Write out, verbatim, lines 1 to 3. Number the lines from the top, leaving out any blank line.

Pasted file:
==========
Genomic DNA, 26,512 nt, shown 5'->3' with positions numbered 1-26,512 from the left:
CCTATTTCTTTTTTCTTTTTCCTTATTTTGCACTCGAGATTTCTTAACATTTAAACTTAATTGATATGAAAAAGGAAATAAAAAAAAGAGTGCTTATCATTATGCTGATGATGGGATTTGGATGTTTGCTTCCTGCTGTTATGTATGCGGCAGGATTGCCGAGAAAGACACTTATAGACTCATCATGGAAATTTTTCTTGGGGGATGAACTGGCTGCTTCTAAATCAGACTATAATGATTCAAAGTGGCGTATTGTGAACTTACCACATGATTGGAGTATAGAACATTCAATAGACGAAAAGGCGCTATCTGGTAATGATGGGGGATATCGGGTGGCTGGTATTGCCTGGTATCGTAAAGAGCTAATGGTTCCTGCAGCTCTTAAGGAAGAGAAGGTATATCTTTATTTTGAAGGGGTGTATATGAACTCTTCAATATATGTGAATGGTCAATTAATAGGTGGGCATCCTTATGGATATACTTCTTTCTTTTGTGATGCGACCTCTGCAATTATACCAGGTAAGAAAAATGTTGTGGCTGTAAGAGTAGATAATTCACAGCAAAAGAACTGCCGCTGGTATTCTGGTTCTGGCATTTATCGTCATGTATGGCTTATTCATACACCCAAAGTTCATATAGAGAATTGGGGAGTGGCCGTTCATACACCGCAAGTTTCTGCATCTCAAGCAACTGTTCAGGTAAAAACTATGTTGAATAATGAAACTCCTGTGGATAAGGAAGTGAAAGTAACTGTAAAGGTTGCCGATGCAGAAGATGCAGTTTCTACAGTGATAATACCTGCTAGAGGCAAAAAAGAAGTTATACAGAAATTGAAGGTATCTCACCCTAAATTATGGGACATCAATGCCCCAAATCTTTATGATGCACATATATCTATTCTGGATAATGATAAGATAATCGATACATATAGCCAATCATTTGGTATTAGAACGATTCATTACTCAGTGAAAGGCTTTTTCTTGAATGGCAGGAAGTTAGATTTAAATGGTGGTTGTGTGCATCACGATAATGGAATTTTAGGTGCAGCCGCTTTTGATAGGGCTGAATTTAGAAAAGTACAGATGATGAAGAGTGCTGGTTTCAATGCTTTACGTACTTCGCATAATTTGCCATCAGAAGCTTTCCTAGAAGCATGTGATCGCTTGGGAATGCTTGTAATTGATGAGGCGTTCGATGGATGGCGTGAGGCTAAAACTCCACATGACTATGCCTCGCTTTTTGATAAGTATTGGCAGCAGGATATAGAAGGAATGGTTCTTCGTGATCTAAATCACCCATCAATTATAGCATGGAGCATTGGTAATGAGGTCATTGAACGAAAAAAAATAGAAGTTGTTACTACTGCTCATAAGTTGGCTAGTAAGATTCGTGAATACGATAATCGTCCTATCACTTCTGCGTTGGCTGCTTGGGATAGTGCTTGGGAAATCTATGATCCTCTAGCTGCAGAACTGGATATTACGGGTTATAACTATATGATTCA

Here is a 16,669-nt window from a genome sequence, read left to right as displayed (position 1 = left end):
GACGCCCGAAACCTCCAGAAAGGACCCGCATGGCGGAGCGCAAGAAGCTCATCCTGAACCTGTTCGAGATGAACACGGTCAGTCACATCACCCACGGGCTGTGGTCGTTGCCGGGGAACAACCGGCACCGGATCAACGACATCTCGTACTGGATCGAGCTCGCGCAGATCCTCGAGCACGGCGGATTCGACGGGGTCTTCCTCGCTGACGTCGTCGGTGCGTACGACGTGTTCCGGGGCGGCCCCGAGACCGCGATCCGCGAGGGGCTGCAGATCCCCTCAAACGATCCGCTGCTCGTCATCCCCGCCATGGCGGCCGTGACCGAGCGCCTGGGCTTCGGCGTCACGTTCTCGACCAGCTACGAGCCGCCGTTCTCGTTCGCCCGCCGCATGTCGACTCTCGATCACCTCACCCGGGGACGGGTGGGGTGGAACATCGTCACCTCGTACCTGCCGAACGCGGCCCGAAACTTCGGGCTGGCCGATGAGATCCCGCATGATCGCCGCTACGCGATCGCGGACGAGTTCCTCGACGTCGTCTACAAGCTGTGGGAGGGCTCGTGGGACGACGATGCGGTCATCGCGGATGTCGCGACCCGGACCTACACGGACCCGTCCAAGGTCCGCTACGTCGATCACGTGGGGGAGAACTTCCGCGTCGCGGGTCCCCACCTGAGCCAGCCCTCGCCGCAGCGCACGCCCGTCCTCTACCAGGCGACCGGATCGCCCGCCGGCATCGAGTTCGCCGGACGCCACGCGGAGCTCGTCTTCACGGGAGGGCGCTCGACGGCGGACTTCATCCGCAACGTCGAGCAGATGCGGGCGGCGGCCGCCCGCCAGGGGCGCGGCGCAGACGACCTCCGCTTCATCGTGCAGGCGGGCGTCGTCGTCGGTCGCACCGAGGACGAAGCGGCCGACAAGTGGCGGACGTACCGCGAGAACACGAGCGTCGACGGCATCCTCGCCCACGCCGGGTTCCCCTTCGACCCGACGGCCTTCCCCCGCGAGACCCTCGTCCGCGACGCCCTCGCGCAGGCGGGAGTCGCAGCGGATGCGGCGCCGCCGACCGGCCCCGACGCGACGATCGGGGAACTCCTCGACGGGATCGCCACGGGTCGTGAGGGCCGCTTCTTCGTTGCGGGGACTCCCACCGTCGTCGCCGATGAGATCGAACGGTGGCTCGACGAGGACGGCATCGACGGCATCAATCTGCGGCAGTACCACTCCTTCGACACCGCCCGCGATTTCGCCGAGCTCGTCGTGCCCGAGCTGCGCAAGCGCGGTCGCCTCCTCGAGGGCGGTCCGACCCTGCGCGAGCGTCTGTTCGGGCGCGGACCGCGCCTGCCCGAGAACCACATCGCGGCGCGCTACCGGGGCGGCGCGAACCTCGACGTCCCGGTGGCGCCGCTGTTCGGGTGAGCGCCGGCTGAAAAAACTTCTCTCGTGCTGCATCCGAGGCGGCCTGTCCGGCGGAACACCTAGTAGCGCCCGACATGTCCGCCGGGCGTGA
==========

Genomic DNA, 26,512 nt, shown 5'->3' with positions numbered 1-26,512 from the left:
CCTATTTCTTTTTTCTTTTTCCTTATTTTGCACTCGAGATTTCTTAACATTTAAACTTAATTGATATGAAAAAGGAAATAAAAAAAAGAGTGCTTATCATTATGCTGATGATGGGATTTGGATGTTTGCTTCCTGCTGTTATGTATGCGGCAGGATTGCCGAGAAAGACACTTATAGACTCATCATGGAAATTTTTCTTGGGGGATGAACTGGCTGCTTCTAAATCAGACTATAATGATTCAAAGTGGCGTATTGTGAACTTACCACATGATTGGAGTATAGAACATTCAATAGACGAAAAGGCGCTATCTGGTAATGATGGGGGATATCGGGTGGCTGGTATTGCCTGGTATCGTAAAGAGCTAATGGTTCCTGCAGCTCTTAAGGAAGAGAAGGTATATCTTTATTTTGAAGGGGTGTATATGAACTCTTCAATATATGTGAATGGTCAATTAATAGGTGGGCATCCTTATGGATATACTTCTTTCTTTTGTGATGCGACCTCTGCAATTATACCAGGTAAGAAAAATGTTGTGGCTGTAAGAGTAGATAATTCACAGCAAAAGAACTGCCGCTGGTATTCTGGTTCTGGCATTTATCGTCATGTATGGCTTATTCATACACCCAAAGTTCATATAGAGAATTGGGGAGTGGCCGTTCATACACCGCAAGTTTCTGCATCTCAAGCAACTGTTCAGGTAAAAACTATGTTGAATAATGAAACTCCTGTGGATAAGGAAGTGAAAGTAACTGTAAAGGTTGCCGATGCAGAAGATGCAGTTTCTACAGTGATAATACCTGCTAGAGGCAAAAAAGAAGTTATACAGAAATTGAAGGTATCTCACCCTAAATTATGGGACATCAATGCCCCAAATCTTTATGATGCACATATATCTATTCTGGATAATGATAAGATAATCGATACATATAGCCAATCATTTGGTATTAGAACGATTCATTACTCAGTGAAAGGCTTTTTCTTGAATGGCAGGAAGTTAGATTTAAATGGTGGTTGTGTGCATCACGATAATGGAATTTTAGGTGCAGCCGCTTTTGATAGGGCTGAATTTAGAAAAGTACAGATGATGAAGAGTGCTGGTTTCAATGCTTTACGTACTTCGCATAATTTGCCATCAGAAGCTTTCCTAGAAGCATGTGATCGCTTGGGAATGCTTGTAATTGATGAGGCGTTCGATGGATGGCGTGAGGCTAAAACTCCACATGACTATGCCTCGCTTTTTGATAAGTATTGGCAGCAGGATATAGAAGGAATGGTTCTTCGTGATCTAAATCACCCATCAATTATAGCATGGAGCATTGGTAATGAGGTCATTGAACGAAAAAAAATAGAAGTTGTTACTACTGCTCATAAGTTGGCTAGTAAGATTCGTGAATACGATAATCGTCCTATCACTTCTGCGTTGGCTGCTTGGGATAGTGCTTGGGAAATCTATGATCCTCTAGCTGCAGAACTGGATATTACGGGTTATAACTATATGATTCA

Here is a 16,669-nt window from a genome sequence, read left to right as displayed (position 1 = left end):